Are results from non-hypothetical choice-based conjoint analysis and non-hypothetical recoded-ranking conjoint analyses similar?

F Akaichi, RM Nayga, JM Gil

Research output: Contribution to journalArticle

18 Citations (Scopus)

Abstract

Conflicting findings have been found in previous research that compared choice-based conjoint analysis and ranking conjoint analysis in a public good setting. The present paper revisits this issue for a private good in a non-hypothetical context using small and large choice sets. Our results suggest that in a small choice set setting, participants’ preferences and willingness to pay are similar across the two conjoint analysis formats. However, in large choice sets, a divergence between the two conjoint analysis formats emerges. Hence, the two conjoint analysis formats can only be used interchangeably in small choice sets, not in large choice sets.
Original languageEnglish
Pages (from-to)1 - 15
Number of pages15
JournalAmerican Journal of Agricultural Economics
Volume95
Issue number4
Early online date23 May 2013
DOIs
Publication statusPrint publication - Jul 2013

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Ranking
Choice-based conjoint analysis
Choice sets
Conjoint analysis
Willingness-to-pay
Divergence

Keywords

  • Conjoint analysis
  • Non-hypothetical settings
  • Small and large choice sets

Cite this

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title = "Are results from non-hypothetical choice-based conjoint analysis and non-hypothetical recoded-ranking conjoint analyses similar?",
abstract = "Conflicting findings have been found in previous research that compared choice-based conjoint analysis and ranking conjoint analysis in a public good setting. The present paper revisits this issue for a private good in a non-hypothetical context using small and large choice sets. Our results suggest that in a small choice set setting, participants’ preferences and willingness to pay are similar across the two conjoint analysis formats. However, in large choice sets, a divergence between the two conjoint analysis formats emerges. Hence, the two conjoint analysis formats can only be used interchangeably in small choice sets, not in large choice sets.",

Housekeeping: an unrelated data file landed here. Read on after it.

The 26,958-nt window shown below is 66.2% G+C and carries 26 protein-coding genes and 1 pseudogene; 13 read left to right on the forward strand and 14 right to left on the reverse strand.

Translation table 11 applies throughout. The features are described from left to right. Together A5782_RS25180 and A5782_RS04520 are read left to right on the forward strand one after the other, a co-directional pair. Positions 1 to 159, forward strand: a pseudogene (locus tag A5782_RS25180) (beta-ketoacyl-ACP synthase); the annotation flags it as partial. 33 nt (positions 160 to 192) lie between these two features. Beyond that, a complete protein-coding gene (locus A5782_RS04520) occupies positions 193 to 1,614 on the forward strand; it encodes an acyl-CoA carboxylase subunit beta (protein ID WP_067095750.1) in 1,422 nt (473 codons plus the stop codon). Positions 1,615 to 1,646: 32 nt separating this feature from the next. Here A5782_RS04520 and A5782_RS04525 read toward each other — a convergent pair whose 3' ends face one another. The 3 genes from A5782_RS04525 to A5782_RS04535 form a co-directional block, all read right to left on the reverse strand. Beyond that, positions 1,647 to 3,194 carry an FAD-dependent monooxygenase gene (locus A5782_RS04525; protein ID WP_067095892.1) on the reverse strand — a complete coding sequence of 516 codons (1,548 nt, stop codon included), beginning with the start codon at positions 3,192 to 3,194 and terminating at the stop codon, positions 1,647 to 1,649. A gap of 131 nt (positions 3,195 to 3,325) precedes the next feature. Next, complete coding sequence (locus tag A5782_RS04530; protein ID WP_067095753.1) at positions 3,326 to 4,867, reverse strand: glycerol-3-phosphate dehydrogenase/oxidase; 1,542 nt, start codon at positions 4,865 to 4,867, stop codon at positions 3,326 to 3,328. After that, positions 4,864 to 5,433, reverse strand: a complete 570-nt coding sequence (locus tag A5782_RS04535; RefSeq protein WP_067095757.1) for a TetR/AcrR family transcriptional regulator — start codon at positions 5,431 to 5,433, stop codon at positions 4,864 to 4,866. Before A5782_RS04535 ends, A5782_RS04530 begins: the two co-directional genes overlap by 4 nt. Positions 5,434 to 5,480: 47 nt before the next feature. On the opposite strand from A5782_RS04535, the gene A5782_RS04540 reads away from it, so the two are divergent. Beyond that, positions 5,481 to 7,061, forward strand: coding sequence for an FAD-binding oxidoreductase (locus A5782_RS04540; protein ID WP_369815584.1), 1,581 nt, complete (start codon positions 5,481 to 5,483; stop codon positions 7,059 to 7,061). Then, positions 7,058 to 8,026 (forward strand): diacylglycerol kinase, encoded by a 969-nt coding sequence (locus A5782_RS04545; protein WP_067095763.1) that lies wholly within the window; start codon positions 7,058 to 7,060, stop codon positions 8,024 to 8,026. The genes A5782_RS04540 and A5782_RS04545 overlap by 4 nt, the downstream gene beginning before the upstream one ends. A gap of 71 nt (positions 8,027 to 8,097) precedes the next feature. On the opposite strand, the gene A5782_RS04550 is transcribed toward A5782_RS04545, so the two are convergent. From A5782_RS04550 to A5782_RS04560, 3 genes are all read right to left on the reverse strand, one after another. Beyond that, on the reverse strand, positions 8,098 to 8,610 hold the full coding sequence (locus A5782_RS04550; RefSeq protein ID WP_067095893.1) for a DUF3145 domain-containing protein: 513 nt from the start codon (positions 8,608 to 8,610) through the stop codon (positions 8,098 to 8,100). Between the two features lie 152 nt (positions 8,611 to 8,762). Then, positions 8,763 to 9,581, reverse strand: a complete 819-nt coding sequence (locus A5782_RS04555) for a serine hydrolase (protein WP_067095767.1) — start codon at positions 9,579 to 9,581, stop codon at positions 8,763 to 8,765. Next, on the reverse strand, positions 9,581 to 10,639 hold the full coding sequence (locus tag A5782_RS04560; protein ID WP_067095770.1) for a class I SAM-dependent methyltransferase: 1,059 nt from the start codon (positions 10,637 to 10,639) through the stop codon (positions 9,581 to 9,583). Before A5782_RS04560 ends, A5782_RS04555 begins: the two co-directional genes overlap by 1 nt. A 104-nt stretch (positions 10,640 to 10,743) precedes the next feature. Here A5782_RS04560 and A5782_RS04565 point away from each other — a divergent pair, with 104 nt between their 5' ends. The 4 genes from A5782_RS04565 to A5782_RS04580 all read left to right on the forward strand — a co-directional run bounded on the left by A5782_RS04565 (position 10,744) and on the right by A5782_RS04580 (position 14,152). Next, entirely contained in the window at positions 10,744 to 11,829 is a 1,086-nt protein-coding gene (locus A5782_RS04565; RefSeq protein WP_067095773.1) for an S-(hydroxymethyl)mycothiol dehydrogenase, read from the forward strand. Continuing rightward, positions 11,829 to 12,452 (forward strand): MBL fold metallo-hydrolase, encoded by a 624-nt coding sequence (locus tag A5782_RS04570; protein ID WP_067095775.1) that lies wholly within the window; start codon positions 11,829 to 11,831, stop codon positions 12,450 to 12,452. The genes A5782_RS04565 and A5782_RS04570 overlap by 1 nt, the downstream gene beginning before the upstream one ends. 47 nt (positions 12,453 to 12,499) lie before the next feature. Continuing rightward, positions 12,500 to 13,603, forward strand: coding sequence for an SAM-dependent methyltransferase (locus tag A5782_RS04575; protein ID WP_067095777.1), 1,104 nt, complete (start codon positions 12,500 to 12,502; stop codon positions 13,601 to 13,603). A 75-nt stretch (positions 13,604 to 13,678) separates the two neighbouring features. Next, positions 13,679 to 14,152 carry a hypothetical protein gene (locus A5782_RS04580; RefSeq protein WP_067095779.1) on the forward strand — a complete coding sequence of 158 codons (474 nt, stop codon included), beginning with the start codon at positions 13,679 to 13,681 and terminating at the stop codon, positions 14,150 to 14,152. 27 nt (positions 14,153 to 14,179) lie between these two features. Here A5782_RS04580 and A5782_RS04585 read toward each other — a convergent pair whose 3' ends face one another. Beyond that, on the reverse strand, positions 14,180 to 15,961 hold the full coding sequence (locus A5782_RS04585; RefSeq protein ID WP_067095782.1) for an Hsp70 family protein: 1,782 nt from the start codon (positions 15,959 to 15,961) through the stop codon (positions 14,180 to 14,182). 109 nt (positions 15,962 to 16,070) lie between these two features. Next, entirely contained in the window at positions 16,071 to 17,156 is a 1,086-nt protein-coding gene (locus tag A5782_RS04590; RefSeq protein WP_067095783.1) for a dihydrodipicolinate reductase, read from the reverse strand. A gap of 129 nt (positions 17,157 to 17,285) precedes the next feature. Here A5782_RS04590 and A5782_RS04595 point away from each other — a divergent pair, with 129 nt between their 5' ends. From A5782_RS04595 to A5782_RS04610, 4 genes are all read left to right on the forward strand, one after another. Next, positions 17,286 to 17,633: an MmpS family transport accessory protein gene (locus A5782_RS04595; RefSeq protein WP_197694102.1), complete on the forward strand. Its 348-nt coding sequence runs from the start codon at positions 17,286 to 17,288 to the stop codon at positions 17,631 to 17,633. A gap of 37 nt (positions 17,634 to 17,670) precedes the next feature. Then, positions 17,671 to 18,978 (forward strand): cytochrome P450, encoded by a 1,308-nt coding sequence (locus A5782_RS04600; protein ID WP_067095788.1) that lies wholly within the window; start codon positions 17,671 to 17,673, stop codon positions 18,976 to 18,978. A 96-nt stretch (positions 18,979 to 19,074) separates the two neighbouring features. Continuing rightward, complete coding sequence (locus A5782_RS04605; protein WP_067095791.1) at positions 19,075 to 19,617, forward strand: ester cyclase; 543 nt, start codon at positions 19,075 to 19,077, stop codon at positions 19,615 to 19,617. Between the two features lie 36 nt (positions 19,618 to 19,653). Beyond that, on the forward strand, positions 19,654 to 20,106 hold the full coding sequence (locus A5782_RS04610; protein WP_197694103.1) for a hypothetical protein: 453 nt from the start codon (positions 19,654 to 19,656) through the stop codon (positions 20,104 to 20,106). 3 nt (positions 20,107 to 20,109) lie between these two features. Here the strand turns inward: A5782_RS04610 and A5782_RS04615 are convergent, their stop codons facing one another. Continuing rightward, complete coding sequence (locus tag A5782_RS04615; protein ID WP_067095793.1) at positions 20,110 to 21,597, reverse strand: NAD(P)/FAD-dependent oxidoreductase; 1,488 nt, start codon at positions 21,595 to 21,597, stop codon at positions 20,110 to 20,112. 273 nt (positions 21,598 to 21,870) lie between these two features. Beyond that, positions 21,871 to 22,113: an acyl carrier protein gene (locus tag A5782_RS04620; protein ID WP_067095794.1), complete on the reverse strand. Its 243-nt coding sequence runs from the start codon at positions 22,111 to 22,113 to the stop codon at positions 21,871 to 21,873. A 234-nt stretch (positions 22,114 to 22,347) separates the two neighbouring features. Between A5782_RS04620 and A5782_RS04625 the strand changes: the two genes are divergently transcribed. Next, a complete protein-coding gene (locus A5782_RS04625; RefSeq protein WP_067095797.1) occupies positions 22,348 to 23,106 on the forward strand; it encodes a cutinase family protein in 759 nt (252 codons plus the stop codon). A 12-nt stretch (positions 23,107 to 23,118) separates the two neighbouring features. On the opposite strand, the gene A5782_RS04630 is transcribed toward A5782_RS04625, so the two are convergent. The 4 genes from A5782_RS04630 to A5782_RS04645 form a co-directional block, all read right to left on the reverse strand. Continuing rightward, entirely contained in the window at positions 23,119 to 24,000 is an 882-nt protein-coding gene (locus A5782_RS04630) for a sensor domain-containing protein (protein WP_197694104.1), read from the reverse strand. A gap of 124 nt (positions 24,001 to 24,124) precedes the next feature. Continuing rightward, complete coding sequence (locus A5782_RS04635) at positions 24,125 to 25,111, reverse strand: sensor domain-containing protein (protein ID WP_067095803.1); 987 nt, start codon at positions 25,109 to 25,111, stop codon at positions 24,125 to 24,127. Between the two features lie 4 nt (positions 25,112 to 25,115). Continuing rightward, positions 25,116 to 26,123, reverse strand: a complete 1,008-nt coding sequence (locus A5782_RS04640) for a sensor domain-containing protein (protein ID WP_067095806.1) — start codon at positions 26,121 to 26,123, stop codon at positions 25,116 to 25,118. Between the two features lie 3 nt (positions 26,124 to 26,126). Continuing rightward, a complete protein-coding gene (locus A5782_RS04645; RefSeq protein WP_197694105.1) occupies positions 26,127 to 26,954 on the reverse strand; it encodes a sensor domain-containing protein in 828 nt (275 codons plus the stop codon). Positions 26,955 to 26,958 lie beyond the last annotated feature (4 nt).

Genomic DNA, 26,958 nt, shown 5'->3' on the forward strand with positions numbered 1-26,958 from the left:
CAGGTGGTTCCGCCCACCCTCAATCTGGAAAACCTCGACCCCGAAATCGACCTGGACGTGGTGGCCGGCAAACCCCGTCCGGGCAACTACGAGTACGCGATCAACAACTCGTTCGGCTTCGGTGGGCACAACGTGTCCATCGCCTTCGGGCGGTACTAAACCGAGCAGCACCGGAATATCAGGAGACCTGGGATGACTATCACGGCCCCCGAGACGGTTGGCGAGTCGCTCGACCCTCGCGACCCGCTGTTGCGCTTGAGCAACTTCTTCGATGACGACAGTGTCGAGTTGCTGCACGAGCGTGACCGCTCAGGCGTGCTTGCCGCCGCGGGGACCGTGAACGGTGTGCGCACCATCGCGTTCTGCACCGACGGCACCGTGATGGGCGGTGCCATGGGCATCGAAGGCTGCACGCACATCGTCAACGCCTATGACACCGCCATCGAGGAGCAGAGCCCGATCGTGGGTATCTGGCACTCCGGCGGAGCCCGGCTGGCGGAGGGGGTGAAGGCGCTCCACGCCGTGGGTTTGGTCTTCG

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AB - Conflicting findings have been found in previous research that compared choice-based conjoint analysis and ranking conjoint analysis in a public good setting. The present paper revisits this issue for a private good in a non-hypothetical context using small and large choice sets. Our results suggest that in a small choice set setting, participants’ preferences and willingness to pay are similar across the two conjoint analysis formats. However, in large choice sets, a divergence between the two conjoint analysis formats emerges. Hence, the two conjoint analysis formats can only be used interchangeably in small choice sets, not in large choice sets.

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